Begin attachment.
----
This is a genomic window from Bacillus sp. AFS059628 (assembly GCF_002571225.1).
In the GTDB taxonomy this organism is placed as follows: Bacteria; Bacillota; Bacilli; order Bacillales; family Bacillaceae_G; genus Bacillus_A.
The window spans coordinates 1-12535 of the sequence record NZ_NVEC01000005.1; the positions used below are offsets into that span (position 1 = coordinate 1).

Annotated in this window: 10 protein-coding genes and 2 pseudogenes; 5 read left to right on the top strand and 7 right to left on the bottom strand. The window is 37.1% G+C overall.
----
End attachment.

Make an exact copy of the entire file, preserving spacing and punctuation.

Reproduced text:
This is a genomic window from Bacillus sp. AFS059628 (assembly GCF_002571225.1).
In the GTDB taxonomy this organism is placed as follows: Bacteria; Bacillota; Bacilli; order Bacillales; family Bacillaceae_G; genus Bacillus_A.
The window spans coordinates 1-12535 of the sequence record NZ_NVEC01000005.1; the positions used below are offsets into that span (position 1 = coordinate 1).

Annotated in this window: 10 protein-coding genes and 2 pseudogenes; 5 read left to right on the top strand and 7 right to left on the bottom strand. The window is 37.1% G+C overall.